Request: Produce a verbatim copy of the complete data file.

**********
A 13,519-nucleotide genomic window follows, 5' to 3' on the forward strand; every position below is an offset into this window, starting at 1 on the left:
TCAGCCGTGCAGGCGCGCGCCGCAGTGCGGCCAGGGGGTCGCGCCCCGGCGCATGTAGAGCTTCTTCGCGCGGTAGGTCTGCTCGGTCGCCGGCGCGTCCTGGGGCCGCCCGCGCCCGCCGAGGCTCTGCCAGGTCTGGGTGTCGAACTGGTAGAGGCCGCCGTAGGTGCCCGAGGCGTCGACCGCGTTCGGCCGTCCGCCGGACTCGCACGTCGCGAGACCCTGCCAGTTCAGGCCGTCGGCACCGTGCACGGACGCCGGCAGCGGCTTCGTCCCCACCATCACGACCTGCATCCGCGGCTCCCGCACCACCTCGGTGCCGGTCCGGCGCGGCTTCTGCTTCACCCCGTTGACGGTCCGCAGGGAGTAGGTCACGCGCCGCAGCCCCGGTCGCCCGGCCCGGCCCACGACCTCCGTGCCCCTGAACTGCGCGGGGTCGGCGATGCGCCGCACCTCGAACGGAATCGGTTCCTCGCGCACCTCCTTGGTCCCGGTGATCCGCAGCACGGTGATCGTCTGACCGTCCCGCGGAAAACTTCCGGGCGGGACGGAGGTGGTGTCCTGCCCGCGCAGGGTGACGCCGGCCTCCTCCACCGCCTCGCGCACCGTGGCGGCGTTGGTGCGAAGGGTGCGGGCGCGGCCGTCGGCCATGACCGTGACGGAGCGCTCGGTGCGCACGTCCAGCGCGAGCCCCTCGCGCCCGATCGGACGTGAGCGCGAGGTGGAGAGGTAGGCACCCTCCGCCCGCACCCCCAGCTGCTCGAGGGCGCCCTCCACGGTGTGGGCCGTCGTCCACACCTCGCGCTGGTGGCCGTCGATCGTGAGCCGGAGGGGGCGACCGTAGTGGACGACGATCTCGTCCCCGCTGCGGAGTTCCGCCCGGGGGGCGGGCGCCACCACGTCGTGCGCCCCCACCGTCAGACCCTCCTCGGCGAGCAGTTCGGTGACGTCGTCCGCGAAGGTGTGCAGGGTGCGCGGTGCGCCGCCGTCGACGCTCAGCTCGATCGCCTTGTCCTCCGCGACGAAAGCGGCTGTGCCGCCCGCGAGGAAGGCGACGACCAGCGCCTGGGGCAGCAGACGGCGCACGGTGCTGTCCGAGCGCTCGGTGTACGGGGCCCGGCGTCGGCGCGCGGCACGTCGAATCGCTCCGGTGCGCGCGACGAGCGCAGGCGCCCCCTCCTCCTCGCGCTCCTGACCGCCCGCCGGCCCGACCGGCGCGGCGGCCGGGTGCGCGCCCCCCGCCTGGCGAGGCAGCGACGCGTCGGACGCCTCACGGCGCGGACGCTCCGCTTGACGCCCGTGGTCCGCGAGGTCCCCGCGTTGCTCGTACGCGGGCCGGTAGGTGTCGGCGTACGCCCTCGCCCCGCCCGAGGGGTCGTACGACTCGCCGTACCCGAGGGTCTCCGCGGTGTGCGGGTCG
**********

A 13,519-nucleotide genomic window follows, 5' to 3' on the forward strand; every position below is an offset into this window, starting at 1 on the left:
TCAGCCGTGCAGGCGCGCGCCGCAGTGCGGCCAGGGGGTCGCGCCCCGGCGCATGTAGAGCTTCTTCGCGCGGTAGGTCTGCTCGGTCGCCGGCGCGTCCTGGGGCCGCCCGCGCCCGCCGAGGCTCTGCCAGGTCTGGGTGTCGAACTGGTAGAGGCCGCCGTAGGTGCCCGAGGCGTCGACCGCGTTCGGCCGTCCGCCGGACTCGCACGTCGCGAGACCCTGCCAGTTCAGGCCGTCGGCACCGTGCACGGACGCCGGCAGCGGCTTCGTCCCCACCATCACGACCTGCATCCGCGGCTCCCGCACCACCTCGGTGCCGGTCCGGCGCGGCTTCTGCTTCACCCCGTTGACGGTCCGCAGGGAGTAGGTCACGCGCCGCAGCCCCGGTCGCCCGGCCCGGCCCACGACCTCCGTGCCCCTGAACTGCGCGGGGTCGGCGATGCGCCGCACCTCGAACGGAATCGGTTCCTCGCGCACCTCCTTGGTCCCGGTGATCCGCAGCACGGTGATCGTCTGACCGTCCCGCGGAAAACTTCCGGGCGGGACGGAGGTGGTGTCCTGCCCGCGCAGGGTGACGCCGGCCTCCTCCACCGCCTCGCGCACCGTGGCGGCGTTGGTGCGAAGGGTGCGGGCGCGGCCGTCGGCCATGACCGTGACGGAGCGCTCGGTGCGCACGTCCAGCGCGAGCCCCTCGCGCCCGATCGGACGTGAGCGCGAGGTGGAGAGGTAGGCACCCTCCGCCCGCACCCCCAGCTGCTCGAGGGCGCCCTCCACGGTGTGGGCCGTCGTCCACACCTCGCGCTGGTGGCCGTCGATCGTGAGCCGGAGGGGGCGACCGTAGTGGACGACGATCTCGTCCCCGCTGCGGAGTTCCGCCCGGGGGGCGGGCGCCACCACGTCGTGCGCCCCCACCGTCAGACCCTCCTCGGCGAGCAGTTCGGTGACGTCGTCCGCGAAGGTGTGCAGGGTGCGCGGTGCGCCGCCGTCGACGCTCAGCTCGATCGCCTTGTCCTCCGCGACGAAAGCGGCTGTGCCGCCCGCGAGGAAGGCGACGACCAGCGCCTGGGGCAGCAGACGGCGCACGGTGCTGTCCGAGCGCTCGGTGTACGGGGCCCGGCGTCGGCGCGCGGCACGTCGAATCGCTCCGGTGCGCGCGACGAGCGCAGGCGCCCCCTCCTCCTCGCGCTCCTGACCGCCCGCCGGCCCGACCGGCGCGGCGGCCGGGTGCGCGCCCCCCGCCTGGCGAGGCAGCGACGCGTCGGACGCCTCACGGCGCGGACGCTCCGCTTGACGCCCGTGGTCCGCGAGGTCCCCGCGTTGCTCGTACGCGGGCCGGTAGGTGTCGGCGTACGCCCTCGCCCCGCCCGAGGGGTCGTACGACTCGCCGTACCCGAGGGTCTCCGCGGTGTGCGGGTCG